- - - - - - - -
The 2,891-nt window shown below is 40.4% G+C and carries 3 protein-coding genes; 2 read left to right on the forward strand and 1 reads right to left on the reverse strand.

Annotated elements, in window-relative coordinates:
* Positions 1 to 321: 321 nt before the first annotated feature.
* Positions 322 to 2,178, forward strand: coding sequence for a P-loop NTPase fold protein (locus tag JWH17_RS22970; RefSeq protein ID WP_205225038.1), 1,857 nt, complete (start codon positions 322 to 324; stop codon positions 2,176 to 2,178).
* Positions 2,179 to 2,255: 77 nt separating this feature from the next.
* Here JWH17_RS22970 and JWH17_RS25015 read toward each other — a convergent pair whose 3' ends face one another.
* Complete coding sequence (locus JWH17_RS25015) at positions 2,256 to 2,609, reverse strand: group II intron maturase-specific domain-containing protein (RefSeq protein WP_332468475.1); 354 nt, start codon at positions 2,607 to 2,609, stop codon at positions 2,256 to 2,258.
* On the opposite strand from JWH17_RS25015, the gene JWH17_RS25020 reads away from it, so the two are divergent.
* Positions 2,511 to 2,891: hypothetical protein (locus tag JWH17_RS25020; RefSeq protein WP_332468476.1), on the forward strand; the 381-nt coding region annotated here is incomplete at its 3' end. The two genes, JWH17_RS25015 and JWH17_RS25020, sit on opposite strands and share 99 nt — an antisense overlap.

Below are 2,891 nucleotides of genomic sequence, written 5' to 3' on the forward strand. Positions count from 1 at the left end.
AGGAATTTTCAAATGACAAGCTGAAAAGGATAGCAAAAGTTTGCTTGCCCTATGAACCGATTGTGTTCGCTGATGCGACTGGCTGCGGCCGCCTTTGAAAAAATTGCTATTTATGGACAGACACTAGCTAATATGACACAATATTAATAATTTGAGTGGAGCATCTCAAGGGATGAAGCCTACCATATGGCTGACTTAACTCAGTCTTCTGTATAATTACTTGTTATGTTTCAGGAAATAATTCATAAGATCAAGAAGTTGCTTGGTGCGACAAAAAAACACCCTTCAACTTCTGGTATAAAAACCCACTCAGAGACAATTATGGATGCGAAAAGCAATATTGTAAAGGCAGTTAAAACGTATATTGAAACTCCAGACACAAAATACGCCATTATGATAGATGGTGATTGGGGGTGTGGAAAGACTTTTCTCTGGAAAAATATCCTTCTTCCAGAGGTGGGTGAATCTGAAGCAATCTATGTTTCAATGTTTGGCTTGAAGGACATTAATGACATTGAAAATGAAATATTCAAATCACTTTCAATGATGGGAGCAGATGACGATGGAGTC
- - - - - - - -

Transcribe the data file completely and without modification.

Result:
The 2,891-nt window shown below is 40.4% G+C and carries 3 protein-coding genes; 2 read left to right on the forward strand and 1 reads right to left on the reverse strand.

Annotated elements, in window-relative coordinates:
* Positions 1 to 321: 321 nt before the first annotated feature.
* Positions 322 to 2,178, forward strand: coding sequence for a P-loop NTPase fold protein (locus tag JWH17_RS22970; RefSeq protein ID WP_205225038.1), 1,857 nt, complete (start codon positions 322 to 324; stop codon positions 2,176 to 2,178).
* Positions 2,179 to 2,255: 77 nt separating this feature from the next.
* Here JWH17_RS22970 and JWH17_RS25015 read toward each other — a convergent pair whose 3' ends face one another.
* Complete coding sequence (locus JWH17_RS25015) at positions 2,256 to 2,609, reverse strand: group II intron maturase-specific domain-containing protein (RefSeq protein WP_332468475.1); 354 nt, start codon at positions 2,607 to 2,609, stop codon at positions 2,256 to 2,258.
* On the opposite strand from JWH17_RS25015, the gene JWH17_RS25020 reads away from it, so the two are divergent.
* Positions 2,511 to 2,891: hypothetical protein (locus tag JWH17_RS25020; RefSeq protein WP_332468476.1), on the forward strand; the 381-nt coding region annotated here is incomplete at its 3' end. The two genes, JWH17_RS25015 and JWH17_RS25020, sit on opposite strands and share 99 nt — an antisense overlap.

Below are 2,891 nucleotides of genomic sequence, written 5' to 3' on the forward strand. Positions count from 1 at the left end.
AGGAATTTTCAAATGACAAGCTGAAAAGGATAGCAAAAGTTTGCTTGCCCTATGAACCGATTGTGTTCGCTGATGCGACTGGCTGCGGCCGCCTTTGAAAAAATTGCTATTTATGGACAGACACTAGCTAATATGACACAATATTAATAATTTGAGTGGAGCATCTCAAGGGATGAAGCCTACCATATGGCTGACTTAACTCAGTCTTCTGTATAATTACTTGTTATGTTTCAGGAAATAATTCATAAGATCAAGAAGTTGCTTGGTGCGACAAAAAAACACCCTTCAACTTCTGGTATAAAAACCCACTCAGAGACAATTATGGATGCGAAAAGCAATATTGTAAAGGCAGTTAAAACGTATATTGAAACTCCAGACACAAAATACGCCATTATGATAGATGGTGATTGGGGGTGTGGAAAGACTTTTCTCTGGAAAAATATCCTTCTTCCAGAGGTGGGTGAATCTGAAGCAATCTATGTTTCAATGTTTGGCTTGAAGGACATTAATGACATTGAAAATGAAATATTCAAATCACTTTCAATGATGGGAGCAGATGACGATGGAGTC